SAORI and Social Sciences Research


By Katherina P. Juszczak

As I was heading back home from my volunteer work, I decided to take a slight detour to the subway station and stumbled across a tiny street level shop that attracted me with its vibrant interior. The store offered “zen weaving” classes according to a contemporary Japanese technique known as Saori. This was my first exposure to the concept of Saori.

Saori is a hand weaving technique that doesn’t follow any rules or patterns; it could be done with or without a weaving shuttle; one can include any type of fabric, thread, or ribbon to add more texture; places in the woven cloth can be skipped, so little or bigger windows form; some weavers even create 3-dimensional art pieces. As the woven piece becomes longer, it gets rolled up, so the weaver can’t see more than about 10 inches of it at a time. This space conserving feature adds an additional artistic benefit – the lack of possibility to see how patterns already created may blend with each additional woven row, breaks the mind’s natural tendency to find and follow patterns. Instead, one is forced to accept the lack of predictability of how the woven piece will shape up, and to let it unfold – almost as if that unraveling cloth had its own independent existence and will. In other words, when being pushed to get out of the groove of seeking and reproducing patterns, the artist finds his or her own voice by completely letting go of expectations and of controlling the creative process, and becomes an observer in the manifestation of his or her own creative thoughts.

I see a lot of similarities between Saori weaving and creative writing. Many times authors have shared that characters in their stories might seem as if taking on an independent existence and behaving in ways that have surprised their creator by the end of the story. I think that when this happens, the story has much more impact; the reader’s interaction with the characters becomes much deeper and the story feels much closer to an experience than a fiction.

So, how could Saori inform writing for the social sciences? In the end, every research paper, regardless of the type of science to which it contributes, has a very strict norm regarding its structure. All of us, who have had any research background or continue enriching their fields by conducting studies, are painfully familiar with the elements of research writing: introduction and stating our research question, literature review, stating our hypothesis and selecting research method/s, conducting our study and presenting our data, discussing our findings, conclusion, and references. There is no questioning of this structure – all scientific writings must conform to it. So how can Saori apply to scientific writing, and more specifically, to writing for the social sciences?

The underlying principle of this Japanese technique is that no mistakes are considered mistakes in creating a final product. The beauty of all finished Saori creations lies in their irregularity and uniqueness. No two products are ever the same – even if done by the same weaver. In offering absolute creative freedom, Saori embraces all kinds of creative expressions as being the most perfect version of themselves exactly as they have been made.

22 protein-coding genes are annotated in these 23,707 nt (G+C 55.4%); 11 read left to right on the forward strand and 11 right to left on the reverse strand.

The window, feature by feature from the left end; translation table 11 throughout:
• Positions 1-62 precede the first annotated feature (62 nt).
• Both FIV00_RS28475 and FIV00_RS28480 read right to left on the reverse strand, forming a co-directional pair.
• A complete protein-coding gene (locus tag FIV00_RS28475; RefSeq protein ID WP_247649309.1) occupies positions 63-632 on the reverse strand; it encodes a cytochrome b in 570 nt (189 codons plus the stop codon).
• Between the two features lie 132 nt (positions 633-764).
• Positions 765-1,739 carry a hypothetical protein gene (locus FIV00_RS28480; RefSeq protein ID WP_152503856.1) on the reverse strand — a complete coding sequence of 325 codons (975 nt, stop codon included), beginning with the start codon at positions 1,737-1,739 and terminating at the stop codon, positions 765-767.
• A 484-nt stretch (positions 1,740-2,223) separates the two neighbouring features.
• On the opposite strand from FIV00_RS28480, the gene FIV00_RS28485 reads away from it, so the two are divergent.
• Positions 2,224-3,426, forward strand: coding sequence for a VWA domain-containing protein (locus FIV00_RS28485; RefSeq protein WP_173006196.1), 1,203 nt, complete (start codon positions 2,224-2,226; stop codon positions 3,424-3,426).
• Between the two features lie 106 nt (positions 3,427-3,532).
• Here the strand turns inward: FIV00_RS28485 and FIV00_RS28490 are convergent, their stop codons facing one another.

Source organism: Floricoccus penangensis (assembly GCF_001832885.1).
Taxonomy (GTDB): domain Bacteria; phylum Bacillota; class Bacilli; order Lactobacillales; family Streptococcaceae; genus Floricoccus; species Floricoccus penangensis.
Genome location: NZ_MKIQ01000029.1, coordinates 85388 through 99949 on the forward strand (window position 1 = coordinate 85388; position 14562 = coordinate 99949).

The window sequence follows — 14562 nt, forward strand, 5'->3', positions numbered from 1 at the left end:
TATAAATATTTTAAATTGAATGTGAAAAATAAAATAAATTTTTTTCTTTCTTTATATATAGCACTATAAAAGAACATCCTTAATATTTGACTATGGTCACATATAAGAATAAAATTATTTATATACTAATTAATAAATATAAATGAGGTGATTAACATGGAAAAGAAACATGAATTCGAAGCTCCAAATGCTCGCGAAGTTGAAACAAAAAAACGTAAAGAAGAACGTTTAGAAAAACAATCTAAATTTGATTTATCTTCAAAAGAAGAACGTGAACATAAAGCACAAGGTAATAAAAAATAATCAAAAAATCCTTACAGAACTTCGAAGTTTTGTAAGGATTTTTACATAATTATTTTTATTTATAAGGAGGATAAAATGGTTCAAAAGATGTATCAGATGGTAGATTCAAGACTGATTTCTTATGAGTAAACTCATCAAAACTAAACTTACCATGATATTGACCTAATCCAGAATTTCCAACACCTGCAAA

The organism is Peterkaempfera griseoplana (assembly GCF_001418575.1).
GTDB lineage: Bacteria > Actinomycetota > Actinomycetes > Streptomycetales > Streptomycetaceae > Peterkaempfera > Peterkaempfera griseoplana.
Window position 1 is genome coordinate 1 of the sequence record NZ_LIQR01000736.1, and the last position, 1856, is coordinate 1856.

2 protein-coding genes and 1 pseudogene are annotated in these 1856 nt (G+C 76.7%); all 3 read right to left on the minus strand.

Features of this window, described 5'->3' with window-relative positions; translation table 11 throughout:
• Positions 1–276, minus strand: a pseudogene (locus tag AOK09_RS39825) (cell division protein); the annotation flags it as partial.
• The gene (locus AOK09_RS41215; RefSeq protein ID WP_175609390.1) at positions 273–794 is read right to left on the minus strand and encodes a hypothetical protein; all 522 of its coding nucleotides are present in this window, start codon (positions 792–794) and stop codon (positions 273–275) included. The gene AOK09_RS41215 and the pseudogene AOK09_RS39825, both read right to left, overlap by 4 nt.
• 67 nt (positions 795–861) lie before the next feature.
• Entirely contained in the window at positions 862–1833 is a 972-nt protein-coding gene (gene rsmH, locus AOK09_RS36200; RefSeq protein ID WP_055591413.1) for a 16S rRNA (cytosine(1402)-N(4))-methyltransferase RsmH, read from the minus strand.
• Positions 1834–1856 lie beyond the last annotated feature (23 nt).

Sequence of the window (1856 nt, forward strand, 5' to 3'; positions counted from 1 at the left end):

Taking that principle back to scientific writing – I think that in hard sciences conformity to certain strict rules and procedures is necessary, at least out of safety considerations and considerations stemming from our objective reality such as laws of physics, chemistry, etc. I am certainly not claiming that creativity has no place in hard sciences – I do think that it does and that it is critical for bringing advances in research in any field. To me, however, the social sciences are much more interpretative in nature and much less confined to the physical limitations of the world around us. If there are no hard rules about interpreting human behavior or social interactions, then therein lies the possibility of limitless creativity.

If the structure of a research paper is the canvas for the unfolding product, then, applying the Saori concept of no mistakes, we could grant ourselves the creative freedom to look at any problem, to interpret any interaction, to delve into any puzzle related to human nature, with the conviction that anything that provokes our curiosity is worth studying, and that even if our study ended up producing no significant results, the journey we took to pursue our interest was worth the effort because it produced a unique product that no one else thought of examining. Applying the Saori approach, with any attempt to investigate and write about something that is interesting to us, we create unique, unrepeatable products that enrich our field of study, by showing our particular way of seeing the world.

The added benefit of the Saori way of thinking is that the process of scientific inquiry comes to the forefront of our research study and the fear that we may produce insignificant results dissipates – “there are no mistakes”. All intellectual creations are valuable and all pave the road for future research – even the ones that have produced no significant findings. In Saori, we must “respect the dignity of all things” ( In social sciences, we value all intellectual creations as unique and priceless contributions and we must create them without fear of judgment!

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